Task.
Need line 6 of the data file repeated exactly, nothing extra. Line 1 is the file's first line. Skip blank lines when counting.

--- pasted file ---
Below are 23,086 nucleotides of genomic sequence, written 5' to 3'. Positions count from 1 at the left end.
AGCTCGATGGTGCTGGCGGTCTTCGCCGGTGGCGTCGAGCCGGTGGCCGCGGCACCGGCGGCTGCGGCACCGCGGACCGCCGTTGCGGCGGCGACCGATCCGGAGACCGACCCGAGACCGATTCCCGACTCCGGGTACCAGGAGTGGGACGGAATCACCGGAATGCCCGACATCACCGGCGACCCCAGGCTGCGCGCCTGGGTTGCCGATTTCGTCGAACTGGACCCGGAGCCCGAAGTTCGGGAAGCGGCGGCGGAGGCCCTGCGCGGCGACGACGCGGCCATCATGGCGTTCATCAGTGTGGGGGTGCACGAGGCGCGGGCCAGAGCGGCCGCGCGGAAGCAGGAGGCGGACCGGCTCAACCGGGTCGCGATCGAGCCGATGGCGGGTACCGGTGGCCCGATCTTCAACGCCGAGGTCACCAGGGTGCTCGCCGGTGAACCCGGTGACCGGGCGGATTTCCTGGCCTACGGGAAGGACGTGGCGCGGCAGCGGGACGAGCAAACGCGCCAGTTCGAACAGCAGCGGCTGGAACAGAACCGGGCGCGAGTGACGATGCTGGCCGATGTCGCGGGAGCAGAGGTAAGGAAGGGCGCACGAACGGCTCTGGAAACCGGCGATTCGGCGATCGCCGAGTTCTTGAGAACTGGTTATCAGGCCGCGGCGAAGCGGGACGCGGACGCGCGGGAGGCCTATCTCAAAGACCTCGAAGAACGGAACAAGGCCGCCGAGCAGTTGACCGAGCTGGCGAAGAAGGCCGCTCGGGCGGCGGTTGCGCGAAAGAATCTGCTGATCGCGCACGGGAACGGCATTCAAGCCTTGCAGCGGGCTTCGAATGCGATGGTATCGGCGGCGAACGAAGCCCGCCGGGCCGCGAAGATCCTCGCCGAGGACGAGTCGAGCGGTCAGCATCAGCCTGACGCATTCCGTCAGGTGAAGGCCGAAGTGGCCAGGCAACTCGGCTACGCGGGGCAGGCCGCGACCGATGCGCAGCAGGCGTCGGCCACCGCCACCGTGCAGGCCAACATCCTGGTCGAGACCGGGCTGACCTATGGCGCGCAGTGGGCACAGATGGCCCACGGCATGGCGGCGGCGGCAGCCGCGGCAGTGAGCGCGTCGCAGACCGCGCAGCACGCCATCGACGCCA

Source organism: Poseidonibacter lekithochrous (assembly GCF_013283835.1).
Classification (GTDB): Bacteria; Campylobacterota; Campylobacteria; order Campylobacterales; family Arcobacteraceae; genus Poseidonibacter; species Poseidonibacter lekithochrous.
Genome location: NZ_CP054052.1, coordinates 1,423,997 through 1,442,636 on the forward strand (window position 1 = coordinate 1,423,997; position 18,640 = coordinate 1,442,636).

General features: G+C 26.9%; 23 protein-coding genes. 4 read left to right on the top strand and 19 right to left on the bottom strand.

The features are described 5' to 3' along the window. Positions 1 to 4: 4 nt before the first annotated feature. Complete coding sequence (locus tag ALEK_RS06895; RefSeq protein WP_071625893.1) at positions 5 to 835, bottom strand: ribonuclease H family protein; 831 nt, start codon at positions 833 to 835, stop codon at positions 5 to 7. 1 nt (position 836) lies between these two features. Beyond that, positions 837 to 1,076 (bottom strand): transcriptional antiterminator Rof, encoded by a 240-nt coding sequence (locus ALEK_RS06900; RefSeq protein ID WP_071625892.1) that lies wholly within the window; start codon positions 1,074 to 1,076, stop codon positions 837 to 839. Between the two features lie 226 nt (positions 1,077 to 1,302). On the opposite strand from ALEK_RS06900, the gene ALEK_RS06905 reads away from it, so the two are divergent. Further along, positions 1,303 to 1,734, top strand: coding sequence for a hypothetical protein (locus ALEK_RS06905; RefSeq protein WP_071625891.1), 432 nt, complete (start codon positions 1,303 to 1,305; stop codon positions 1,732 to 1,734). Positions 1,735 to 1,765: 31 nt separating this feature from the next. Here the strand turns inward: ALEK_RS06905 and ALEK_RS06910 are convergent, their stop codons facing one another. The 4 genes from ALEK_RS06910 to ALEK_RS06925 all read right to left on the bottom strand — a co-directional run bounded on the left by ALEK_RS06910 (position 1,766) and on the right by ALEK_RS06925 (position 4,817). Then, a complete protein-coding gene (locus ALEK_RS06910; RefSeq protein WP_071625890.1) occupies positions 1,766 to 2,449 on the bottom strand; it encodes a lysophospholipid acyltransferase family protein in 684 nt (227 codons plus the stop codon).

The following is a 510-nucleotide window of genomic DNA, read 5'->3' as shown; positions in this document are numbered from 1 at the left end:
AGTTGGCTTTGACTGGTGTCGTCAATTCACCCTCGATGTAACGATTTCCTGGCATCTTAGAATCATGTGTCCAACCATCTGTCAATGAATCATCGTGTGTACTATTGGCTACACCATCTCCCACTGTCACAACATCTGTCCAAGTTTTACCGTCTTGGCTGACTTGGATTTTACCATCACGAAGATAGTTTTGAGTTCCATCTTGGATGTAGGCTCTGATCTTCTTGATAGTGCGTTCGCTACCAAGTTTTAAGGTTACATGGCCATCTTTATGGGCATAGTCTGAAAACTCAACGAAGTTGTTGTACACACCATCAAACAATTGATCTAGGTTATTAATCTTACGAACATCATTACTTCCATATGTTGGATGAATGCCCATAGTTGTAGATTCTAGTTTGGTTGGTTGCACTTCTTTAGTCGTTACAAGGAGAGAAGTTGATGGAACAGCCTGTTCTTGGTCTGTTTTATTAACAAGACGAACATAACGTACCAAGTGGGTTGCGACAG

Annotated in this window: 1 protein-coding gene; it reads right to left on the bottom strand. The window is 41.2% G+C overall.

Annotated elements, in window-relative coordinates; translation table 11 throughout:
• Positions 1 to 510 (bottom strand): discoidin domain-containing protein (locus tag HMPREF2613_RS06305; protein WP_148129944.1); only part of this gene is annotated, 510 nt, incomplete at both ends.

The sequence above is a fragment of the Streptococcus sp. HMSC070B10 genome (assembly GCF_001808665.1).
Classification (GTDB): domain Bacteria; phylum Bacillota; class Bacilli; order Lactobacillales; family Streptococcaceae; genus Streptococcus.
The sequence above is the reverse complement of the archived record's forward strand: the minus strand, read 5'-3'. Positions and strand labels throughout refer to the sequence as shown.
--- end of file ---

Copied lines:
General features: G+C 26.9%; 23 protein-coding genes. 4 read left to right on the top strand and 19 right to left on the bottom strand.